We have found that processing the reference channel information in this way has proven to correct an error of about 70 H.U. by more than 50 H.U., thus proving to be of worthwhile benefit. A large part of the remaining error is due to the second type of aberration discussed above, namely, the presence of views in which portions of the body did not contribute to the projection set. That aspect of the problem can best be illustrated with reference to FIG. 4.
FIG. 4 represents a plot of the measured logarithmic attenuation values for a view or projection. The amplitude is plotted along the vertical axis, and detector position within the fan is plotted as φ the horizontal axis. The central detector is illustrated in the center of the array at φ=0. The plot is intended to illustrate a truncated view in that the detector itself encompasses only the fan angles from φ1 to φ2, pm (φ) connoting values resulting from detector readings. The projection set is illustrated as extending beyond φ1 and φ2 to φ'1 and φ'2, respectively, and the functions g1 (φ) and g2 (φ) connote a truncated projection set. Recalling that the body portions 15b, 15c of FIG. 2 projected beyond the field of view, it will be appreciated that the g1 (φ) and g2 (φ) portions of the projection set have been lost. Thus, all the information derived in collecting the projection in question is represented by pm (φ) and if that were convolved in the normal way, the fact that the g1 (φ) and g2 (φ) information was neglected would produce artifacts in the resulting image.
It is known that when the projections are truncated as in FIG. 4, that is, only the pm (φ) information is available, it is impossible to uniquely reconstruct the object. However, if a reasonable number of the projections (say at least half) are not truncated, it is possible to make a reasonable estimate of the low spatial-frequency features of the "completion functions", the g(φ), and use that best estimate completed projection for further processing.
In practicing the invention, a plurality of moments of the projections, in the illustrated embodiment the zeroeth and first order moments, both truncated and non-truncated, are used to determine the degree of truncation, and to apportion the truncated information to the correction functions using, for each view, in addition to the moments, only information within the view in question.
Turning to FIG. 6A, it is seen that the system starts operation at 70, and first produces a projection set including all angles θ at step 71, in the manner described above. Step 72 is used to follow the entire procedure of FIG. 3 in removing the effects of obscured reference channels. Step 73 is then executed to determine the zeroeth and first order moments, Q0 and Q1 for each projection within the set. Digressing to FIG. 5, the nature of the moment of a projection set will briefly be discussed. The equation for calculating a moment is: ##EQU1## where Q is the moment, k is an index indicating its order, and the remaining variables have been previously identified. Thus, the zeroeth order moment is in the nature of an integration of the amplitudes in the projection p (φ) and can be thought of as relating to the total "mass" within the projection. Since that mass doesn't change greatly if the entire object stays within the field of view, the zeroeth order moment should remain fairly constant for all views. For parallel beam geometry, the zeroeth order moment is indeed a constant whereas in the fan beam geometry illustrated in FIG. 1, the zeroeth order moment 55 can be a sinusoidal-like function with no more than one cycle across the set, and having relatively low amplitude. The first order moment is illustrated at 56, and can be conceptualized as related to the location of the centroid of the mass represented by the zeroeth order moment. Like the zeroeth order moment, it can vary with angle, but with only two full periods per 360 degree projection set.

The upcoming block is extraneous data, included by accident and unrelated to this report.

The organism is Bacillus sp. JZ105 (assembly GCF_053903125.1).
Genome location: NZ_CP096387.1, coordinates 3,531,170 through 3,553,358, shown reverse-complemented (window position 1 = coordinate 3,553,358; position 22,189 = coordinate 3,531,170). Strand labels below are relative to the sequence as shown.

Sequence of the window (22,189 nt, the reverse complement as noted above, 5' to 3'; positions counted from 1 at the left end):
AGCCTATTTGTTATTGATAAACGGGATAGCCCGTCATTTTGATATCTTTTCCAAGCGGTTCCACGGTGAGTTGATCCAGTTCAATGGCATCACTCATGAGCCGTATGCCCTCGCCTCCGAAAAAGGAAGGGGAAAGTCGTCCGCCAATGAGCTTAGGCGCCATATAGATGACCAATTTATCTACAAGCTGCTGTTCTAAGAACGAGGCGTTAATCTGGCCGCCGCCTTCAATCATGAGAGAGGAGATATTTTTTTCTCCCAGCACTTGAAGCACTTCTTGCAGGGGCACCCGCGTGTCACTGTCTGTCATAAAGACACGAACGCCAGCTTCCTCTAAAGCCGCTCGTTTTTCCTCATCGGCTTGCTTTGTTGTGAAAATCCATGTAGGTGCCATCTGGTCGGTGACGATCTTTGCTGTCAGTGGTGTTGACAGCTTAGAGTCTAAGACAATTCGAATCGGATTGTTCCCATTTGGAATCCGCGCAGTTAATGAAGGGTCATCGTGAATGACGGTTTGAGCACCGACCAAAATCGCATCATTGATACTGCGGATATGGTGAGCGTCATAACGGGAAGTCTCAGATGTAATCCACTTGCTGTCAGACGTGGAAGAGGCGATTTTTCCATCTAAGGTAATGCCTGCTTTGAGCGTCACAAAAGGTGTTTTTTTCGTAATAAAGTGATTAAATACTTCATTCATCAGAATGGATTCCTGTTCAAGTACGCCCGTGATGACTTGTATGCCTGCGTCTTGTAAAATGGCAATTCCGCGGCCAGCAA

In accordance with the invention, the moment information discussed above is examined to detect variations from expected behavior, to identify the views producing such variation as truncated, to estimate more likely moments for completed views, and to utilize that information in completing the truncated projections. FIG. 5 illustrates two areas where the moments behave in an unexpected fashion, those areas being bracketed at 57 and 58. It is seen that in the area 57, the amplitude of the zeroeth order moment Q0 increases in an unexpected fashion and the initially well behaved first order moment Q1 shows an unexpected undulation. Thus, each view encompassed within the area 57 can be said to be truncated, and expected moments should be determined to compare with the actual ones for the purpose of completing the views. Thus, for the zeroeth order moment, the more or less straight line segment 60 is determined to be a better estimate of what the moment of the completed data set would have been, and the straight line section 61 estimated to be a more likely first order moment for the area if the projection set had been complete. Similar criteria lead to the identification of the views bracketed at 58 as being truncated, and in the estimation of straight line 62 as a more likely zeroeth order moment and straight line 63 as a more likely first order moment for the area had the views been complete. While it is convenient to use straight lines, other curves could be used if desired.